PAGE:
Yeah yeah. Well I think I might get tattooed tomorrow, which I am kind of excited about. I went to, is it Brunswick? Down on Sydney Road? Yeah, and spoke to somebody down there about doing some work tomorrow on my day off and I have heard that there is a lot of really good street art down there. So I think I am probably going to venture out down there and do a little photo essay or something like that tomorrow.

What artists or bands have been getting the most play on your ipod lately?

Right now, I am kind of in like a discovery period. I have got a bunch of new stuff on here. A lot of local artists, Goyte has been getting a pretty good amount of love on this ipod, I had a friend send over a bunch of new music recently so I am listening to a band called The Heartless Bastards, Dan Auerbach from The Black Keys I listening to a bit of his solo stuff, Niki and The Dove there is a track by them that I am just blown away by. I’ve got an old Penguin Café Orchestra tune that I have been doing a lot of listening to and then there is this band called Friends, that has recently put out a couple of singles in the States, I’m not sure if they have made their way out here yet, but that’s another artist that I have really been digging too.

What does the rest of 2012 hold for Jack’s Mannequin?

The great unknown. Truthfully, when we get back from this we are more or less off, we have like a handful of weekends of college shows back in the States, but I am going to do something that I haven’t done in seven years which is just take kind of the rest of the year off and try and, almost speaking to that point that we had talked about before, like how there has been this long span in between records and a lot of that I think is due to the fact that I tour so often that it becomes hard to get in a rhythm sometimes, and it takes a little bit longer to sort of assemble the pieces of these out of step creations. So I think I am just going to go home and spend a good six months just putting every thought I can down and whether it is in a song or in a picture or in a journal or whatever and then just try and snatch up as much of that as possible and see if it is going to help push that ball forward a little bit quicker.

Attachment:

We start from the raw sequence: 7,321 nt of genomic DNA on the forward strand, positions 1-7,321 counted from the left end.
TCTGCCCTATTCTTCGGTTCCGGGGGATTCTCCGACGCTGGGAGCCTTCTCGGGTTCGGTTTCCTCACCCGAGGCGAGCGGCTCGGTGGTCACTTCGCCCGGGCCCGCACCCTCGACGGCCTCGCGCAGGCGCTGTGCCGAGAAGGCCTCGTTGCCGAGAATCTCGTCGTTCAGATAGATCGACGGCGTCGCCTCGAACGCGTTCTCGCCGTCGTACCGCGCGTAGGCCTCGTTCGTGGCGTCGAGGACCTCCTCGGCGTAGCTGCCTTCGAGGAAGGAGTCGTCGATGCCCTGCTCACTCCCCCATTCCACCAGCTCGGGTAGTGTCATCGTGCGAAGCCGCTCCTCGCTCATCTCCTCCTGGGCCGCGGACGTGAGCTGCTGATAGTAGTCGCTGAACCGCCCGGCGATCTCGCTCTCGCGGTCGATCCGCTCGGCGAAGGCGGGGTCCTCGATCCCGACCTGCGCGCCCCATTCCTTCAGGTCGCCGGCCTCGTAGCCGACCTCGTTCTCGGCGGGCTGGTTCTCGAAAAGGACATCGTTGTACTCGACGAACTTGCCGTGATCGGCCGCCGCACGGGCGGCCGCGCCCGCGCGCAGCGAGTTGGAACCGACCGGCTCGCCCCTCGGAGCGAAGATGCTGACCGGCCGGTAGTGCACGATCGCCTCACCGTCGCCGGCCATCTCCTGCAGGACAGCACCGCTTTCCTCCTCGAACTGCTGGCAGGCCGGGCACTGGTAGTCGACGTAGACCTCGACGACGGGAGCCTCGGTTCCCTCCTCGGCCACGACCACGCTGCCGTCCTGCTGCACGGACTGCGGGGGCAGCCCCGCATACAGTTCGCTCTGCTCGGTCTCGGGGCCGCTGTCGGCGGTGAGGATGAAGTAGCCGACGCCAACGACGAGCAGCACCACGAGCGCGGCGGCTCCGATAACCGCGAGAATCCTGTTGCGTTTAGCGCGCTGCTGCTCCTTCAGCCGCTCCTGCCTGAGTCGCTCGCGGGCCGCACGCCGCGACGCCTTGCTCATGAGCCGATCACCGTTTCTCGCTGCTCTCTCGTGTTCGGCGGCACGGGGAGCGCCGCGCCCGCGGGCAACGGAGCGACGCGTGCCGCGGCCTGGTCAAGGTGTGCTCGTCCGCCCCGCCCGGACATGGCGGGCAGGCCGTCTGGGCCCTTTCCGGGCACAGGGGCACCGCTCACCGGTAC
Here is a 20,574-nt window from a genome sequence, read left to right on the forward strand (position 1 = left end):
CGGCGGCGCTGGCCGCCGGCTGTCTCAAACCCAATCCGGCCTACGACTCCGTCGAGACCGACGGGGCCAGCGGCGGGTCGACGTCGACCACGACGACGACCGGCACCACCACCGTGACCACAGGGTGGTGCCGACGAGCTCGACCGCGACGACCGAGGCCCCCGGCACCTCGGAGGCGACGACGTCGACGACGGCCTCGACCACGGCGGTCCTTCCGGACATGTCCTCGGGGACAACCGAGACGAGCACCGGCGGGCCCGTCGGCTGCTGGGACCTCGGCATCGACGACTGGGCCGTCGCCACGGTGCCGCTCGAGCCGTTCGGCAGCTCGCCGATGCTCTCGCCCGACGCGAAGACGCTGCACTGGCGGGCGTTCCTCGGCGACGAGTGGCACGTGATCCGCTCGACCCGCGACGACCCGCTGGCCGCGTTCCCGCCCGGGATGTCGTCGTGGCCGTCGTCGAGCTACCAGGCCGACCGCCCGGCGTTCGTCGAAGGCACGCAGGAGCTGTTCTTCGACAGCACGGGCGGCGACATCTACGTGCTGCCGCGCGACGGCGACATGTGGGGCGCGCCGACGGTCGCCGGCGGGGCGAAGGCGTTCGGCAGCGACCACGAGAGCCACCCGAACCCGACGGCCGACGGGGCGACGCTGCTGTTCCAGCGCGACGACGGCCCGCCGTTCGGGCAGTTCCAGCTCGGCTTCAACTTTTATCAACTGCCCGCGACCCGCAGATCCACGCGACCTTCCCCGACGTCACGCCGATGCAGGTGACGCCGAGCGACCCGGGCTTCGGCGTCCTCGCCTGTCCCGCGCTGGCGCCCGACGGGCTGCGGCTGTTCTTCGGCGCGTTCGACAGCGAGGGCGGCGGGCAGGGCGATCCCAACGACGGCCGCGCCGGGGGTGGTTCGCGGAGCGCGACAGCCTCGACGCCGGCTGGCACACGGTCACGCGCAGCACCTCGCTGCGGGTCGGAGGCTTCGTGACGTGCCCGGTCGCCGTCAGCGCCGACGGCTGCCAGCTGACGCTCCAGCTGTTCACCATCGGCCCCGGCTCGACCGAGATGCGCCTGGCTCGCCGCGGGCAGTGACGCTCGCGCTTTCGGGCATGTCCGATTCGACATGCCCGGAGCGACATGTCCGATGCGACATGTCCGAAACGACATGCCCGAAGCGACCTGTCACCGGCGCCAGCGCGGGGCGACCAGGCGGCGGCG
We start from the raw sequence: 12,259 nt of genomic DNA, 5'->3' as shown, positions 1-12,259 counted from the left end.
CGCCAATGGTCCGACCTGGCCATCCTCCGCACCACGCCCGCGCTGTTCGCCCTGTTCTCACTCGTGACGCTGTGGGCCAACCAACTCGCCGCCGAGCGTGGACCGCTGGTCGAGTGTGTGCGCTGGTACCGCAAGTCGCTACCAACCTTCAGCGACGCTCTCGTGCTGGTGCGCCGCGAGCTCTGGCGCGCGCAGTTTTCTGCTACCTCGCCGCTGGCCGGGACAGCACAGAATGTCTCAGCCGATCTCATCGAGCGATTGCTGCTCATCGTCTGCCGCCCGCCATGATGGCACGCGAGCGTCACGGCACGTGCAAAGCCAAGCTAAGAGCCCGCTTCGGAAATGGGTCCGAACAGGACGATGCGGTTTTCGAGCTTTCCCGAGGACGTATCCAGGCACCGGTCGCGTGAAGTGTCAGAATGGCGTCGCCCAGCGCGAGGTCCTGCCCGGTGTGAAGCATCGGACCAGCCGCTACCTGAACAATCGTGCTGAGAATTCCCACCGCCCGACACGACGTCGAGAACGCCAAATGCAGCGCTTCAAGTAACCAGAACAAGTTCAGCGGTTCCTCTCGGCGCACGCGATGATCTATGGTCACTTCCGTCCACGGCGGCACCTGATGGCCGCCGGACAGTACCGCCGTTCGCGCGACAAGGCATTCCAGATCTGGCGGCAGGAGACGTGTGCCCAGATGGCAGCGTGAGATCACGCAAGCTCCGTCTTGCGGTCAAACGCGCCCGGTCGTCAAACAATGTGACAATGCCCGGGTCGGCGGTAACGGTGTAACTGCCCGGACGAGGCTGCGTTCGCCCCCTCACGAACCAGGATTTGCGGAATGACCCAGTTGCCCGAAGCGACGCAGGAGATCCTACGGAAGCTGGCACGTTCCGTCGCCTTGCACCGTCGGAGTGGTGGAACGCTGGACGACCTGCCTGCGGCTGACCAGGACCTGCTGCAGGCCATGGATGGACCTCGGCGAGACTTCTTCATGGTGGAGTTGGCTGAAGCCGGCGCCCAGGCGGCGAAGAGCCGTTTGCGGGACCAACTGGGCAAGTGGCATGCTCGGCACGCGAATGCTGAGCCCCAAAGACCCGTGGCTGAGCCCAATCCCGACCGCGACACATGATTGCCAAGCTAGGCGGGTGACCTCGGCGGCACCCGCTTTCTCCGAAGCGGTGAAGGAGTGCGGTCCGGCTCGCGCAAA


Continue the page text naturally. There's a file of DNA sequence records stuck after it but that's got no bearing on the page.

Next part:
And outside of Jack’s Mannequin, what does it hold for Andrew McMahon?

I think a combination of writing and just being home with the people that I don’t get to be at home with as often. I have really come to appreciate my close friends a lot over this past year or so. I moved to Los Angeles for five years, kind of away from where I originally grew up in Southern California, and I loved LA in a lot of respects but it brought me closer to the business of making music and a little bit further from the friends and the life at the beach that has historically inspired that music, so I think I am really just eager to get back and kind of play into the hands of the life that I really enjoy which is me and my friends and my family and my wife and my dog and my little house by the beach and just really trying to get absorbed in that and see what comes from it.

Well thanks a lot for taking some time out to chat with us.

It has really been my pleasure.

Good luck on the rest of the tour, will definitely be catching you at Soundwave.

Yeah, yeah it will be fun, it will be a great set. I love Melbourne so I am looking forward to the festival here for sure.